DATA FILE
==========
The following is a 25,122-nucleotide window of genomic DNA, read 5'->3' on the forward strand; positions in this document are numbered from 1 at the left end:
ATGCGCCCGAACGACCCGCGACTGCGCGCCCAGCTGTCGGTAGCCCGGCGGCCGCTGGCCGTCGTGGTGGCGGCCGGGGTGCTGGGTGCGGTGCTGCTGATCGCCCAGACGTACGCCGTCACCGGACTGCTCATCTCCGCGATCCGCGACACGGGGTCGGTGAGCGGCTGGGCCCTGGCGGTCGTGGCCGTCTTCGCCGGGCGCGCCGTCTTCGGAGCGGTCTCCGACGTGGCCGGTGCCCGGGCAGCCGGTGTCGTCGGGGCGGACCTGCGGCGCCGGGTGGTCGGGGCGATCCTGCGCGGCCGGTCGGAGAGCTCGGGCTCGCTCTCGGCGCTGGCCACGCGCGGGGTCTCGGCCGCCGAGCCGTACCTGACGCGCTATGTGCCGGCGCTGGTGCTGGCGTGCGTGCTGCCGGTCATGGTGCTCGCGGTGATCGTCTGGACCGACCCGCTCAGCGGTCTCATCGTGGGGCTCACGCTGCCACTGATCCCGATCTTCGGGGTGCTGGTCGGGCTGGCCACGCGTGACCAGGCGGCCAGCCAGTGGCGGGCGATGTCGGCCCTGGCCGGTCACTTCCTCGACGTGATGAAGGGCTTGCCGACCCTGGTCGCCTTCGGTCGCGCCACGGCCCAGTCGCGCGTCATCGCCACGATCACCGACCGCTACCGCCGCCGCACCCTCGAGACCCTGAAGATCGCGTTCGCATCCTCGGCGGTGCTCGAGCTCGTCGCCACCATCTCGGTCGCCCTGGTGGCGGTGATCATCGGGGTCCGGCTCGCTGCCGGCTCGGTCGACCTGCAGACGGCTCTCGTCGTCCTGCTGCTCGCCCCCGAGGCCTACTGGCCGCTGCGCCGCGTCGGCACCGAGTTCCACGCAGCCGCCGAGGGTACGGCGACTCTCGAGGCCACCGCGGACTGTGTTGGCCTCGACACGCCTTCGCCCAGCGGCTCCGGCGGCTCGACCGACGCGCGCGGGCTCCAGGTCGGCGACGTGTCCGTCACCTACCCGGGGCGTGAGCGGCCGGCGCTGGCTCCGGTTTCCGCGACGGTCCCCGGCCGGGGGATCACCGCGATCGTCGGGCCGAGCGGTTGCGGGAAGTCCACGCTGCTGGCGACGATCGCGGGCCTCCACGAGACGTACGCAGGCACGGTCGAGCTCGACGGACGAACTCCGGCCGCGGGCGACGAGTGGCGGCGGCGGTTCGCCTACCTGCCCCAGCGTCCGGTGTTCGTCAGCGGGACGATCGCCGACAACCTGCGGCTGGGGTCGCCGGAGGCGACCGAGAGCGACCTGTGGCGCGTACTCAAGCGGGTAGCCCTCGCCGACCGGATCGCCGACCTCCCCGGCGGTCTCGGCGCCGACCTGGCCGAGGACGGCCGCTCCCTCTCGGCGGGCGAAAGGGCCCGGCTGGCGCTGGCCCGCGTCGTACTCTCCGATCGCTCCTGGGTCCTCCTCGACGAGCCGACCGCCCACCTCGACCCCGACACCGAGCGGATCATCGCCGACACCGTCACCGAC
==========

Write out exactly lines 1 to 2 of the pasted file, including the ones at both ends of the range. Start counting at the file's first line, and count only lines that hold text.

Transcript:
The following is a 25,122-nucleotide window of genomic DNA, read 5'->3' on the forward strand; positions in this document are numbered from 1 at the left end:
ATGCGCCCGAACGACCCGCGACTGCGCGCCCAGCTGTCGGTAGCCCGGCGGCCGCTGGCCGTCGTGGTGGCGGCCGGGGTGCTGGGTGCGGTGCTGCTGATCGCCCAGACGTACGCCGTCACCGGACTGCTCATCTCCGCGATCCGCGACACGGGGTCGGTGAGCGGCTGGGCCCTGGCGGTCGTGGCCGTCTTCGCCGGGCGCGCCGTCTTCGGAGCGGTCTCCGACGTGGCCGGTGCCCGGGCAGCCGGTGTCGTCGGGGCGGACCTGCGGCGCCGGGTGGTCGGGGCGATCCTGCGCGGCCGGTCGGAGAGCTCGGGCTCGCTCTCGGCGCTGGCCACGCGCGGGGTCTCGGCCGCCGAGCCGTACCTGACGCGCTATGTGCCGGCGCTGGTGCTGGCGTGCGTGCTGCCGGTCATGGTGCTCGCGGTGATCGTCTGGACCGACCCGCTCAGCGGTCTCATCGTGGGGCTCACGCTGCCACTGATCCCGATCTTCGGGGTGCTGGTCGGGCTGGCCACGCGTGACCAGGCGGCCAGCCAGTGGCGGGCGATGTCGGCCCTGGCCGGTCACTTCCTCGACGTGATGAAGGGCTTGCCGACCCTGGTCGCCTTCGGTCGCGCCACGGCCCAGTCGCGCGTCATCGCCACGATCACCGACCGCTACCGCCGCCGCACCCTCGAGACCCTGAAGATCGCGTTCGCATCCTCGGCGGTGCTCGAGCTCGTCGCCACCATCTCGGTCGCCCTGGTGGCGGTGATCATCGGGGTCCGGCTCGCTGCCGGCTCGGTCGACCTGCAGACGGCTCTCGTCGTCCTGCTGCTCGCCCCCGAGGCCTACTGGCCGCTGCGCCGCGTCGGCACCGAGTTCCACGCAGCCGCCGAGGGTACGGCGACTCTCGAGGCCACCGCGGACTGTGTTGGCCTCGACACGCCTTCGCCCAGCGGCTCCGGCGGCTCGACCGACGCGCGCGGGCTCCAGGTCGGCGACGTGTCCGTCACCTACCCGGGGCGTGAGCGGCCGGCGCTGGCTCCGGTTTCCGCGACGGTCCCCGGCCGGGGGATCACCGCGATCGTCGGGCCGAGCGGTTGCGGGAAGTCCACGCTGCTGGCGACGATCGCGGGCCTCCACGAGACGTACGCAGGCACGGTCGAGCTCGACGGACGAACTCCGGCCGCGGGCGACGAGTGGCGGCGGCGGTTCGCCTACCTGCCCCAGCGTCCGGTGTTCGTCAGCGGGACGATCGCCGACAACCTGCGGCTGGGGTCGCCGGAGGCGACCGAGAGCGACCTGTGGCGCGTACTCAAGCGGGTAGCCCTCGCCGACCGGATCGCCGACCTCCCCGGCGGTCTCGGCGCCGACCTGGCCGAGGACGGCCGCTCCCTCTCGGCGGGCGAAAGGGCCCGGCTGGCGCTGGCCCGCGTCGTACTCTCCGATCGCTCCTGGGTCCTCCTCGACGAGCCGACCGCCCACCTCGACCCCGACACCGAGCGGATCATCGCCGACACCGTCACCGAC